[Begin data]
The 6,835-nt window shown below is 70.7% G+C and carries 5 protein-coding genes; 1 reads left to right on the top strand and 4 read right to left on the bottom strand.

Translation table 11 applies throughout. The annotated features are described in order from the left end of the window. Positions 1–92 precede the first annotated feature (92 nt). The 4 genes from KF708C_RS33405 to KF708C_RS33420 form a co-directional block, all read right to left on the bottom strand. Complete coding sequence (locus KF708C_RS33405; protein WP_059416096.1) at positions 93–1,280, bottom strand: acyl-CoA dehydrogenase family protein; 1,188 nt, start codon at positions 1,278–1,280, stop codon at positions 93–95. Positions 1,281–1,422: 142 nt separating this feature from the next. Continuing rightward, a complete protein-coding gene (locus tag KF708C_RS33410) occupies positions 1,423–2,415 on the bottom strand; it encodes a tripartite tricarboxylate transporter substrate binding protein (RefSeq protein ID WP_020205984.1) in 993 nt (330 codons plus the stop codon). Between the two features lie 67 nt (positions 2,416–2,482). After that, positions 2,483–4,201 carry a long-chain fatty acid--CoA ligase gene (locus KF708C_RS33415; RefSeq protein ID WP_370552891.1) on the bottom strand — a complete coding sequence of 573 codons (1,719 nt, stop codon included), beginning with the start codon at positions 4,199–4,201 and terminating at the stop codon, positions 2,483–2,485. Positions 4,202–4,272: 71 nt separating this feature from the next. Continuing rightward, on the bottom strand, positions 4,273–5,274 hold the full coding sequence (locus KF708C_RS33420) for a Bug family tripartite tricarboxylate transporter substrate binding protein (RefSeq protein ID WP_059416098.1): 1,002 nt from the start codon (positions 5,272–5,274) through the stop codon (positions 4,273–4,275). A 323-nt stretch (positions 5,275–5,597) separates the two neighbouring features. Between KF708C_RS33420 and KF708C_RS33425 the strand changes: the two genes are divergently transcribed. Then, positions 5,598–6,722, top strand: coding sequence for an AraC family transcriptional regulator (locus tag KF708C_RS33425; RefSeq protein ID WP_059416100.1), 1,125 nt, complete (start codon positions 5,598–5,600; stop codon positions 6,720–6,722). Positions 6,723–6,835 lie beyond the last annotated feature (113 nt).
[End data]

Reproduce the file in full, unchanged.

The 6,835-nt window shown below is 70.7% G+C and carries 5 protein-coding genes; 1 reads left to right on the top strand and 4 read right to left on the bottom strand.

Translation table 11 applies throughout. The annotated features are described in order from the left end of the window. Positions 1–92 precede the first annotated feature (92 nt). The 4 genes from KF708C_RS33405 to KF708C_RS33420 form a co-directional block, all read right to left on the bottom strand. Complete coding sequence (locus KF708C_RS33405; protein WP_059416096.1) at positions 93–1,280, bottom strand: acyl-CoA dehydrogenase family protein; 1,188 nt, start codon at positions 1,278–1,280, stop codon at positions 93–95. Positions 1,281–1,422: 142 nt separating this feature from the next. Continuing rightward, a complete protein-coding gene (locus tag KF708C_RS33410) occupies positions 1,423–2,415 on the bottom strand; it encodes a tripartite tricarboxylate transporter substrate binding protein (RefSeq protein ID WP_020205984.1) in 993 nt (330 codons plus the stop codon). Between the two features lie 67 nt (positions 2,416–2,482). After that, positions 2,483–4,201 carry a long-chain fatty acid--CoA ligase gene (locus KF708C_RS33415; RefSeq protein ID WP_370552891.1) on the bottom strand — a complete coding sequence of 573 codons (1,719 nt, stop codon included), beginning with the start codon at positions 4,199–4,201 and terminating at the stop codon, positions 2,483–2,485. Positions 4,202–4,272: 71 nt separating this feature from the next. Continuing rightward, on the bottom strand, positions 4,273–5,274 hold the full coding sequence (locus KF708C_RS33420) for a Bug family tripartite tricarboxylate transporter substrate binding protein (RefSeq protein ID WP_059416098.1): 1,002 nt from the start codon (positions 5,272–5,274) through the stop codon (positions 4,273–4,275). A 323-nt stretch (positions 5,275–5,597) separates the two neighbouring features. Between KF708C_RS33420 and KF708C_RS33425 the strand changes: the two genes are divergently transcribed. Then, positions 5,598–6,722, top strand: coding sequence for an AraC family transcriptional regulator (locus tag KF708C_RS33425; RefSeq protein ID WP_059416100.1), 1,125 nt, complete (start codon positions 5,598–5,600; stop codon positions 6,720–6,722). Positions 6,723–6,835 lie beyond the last annotated feature (113 nt).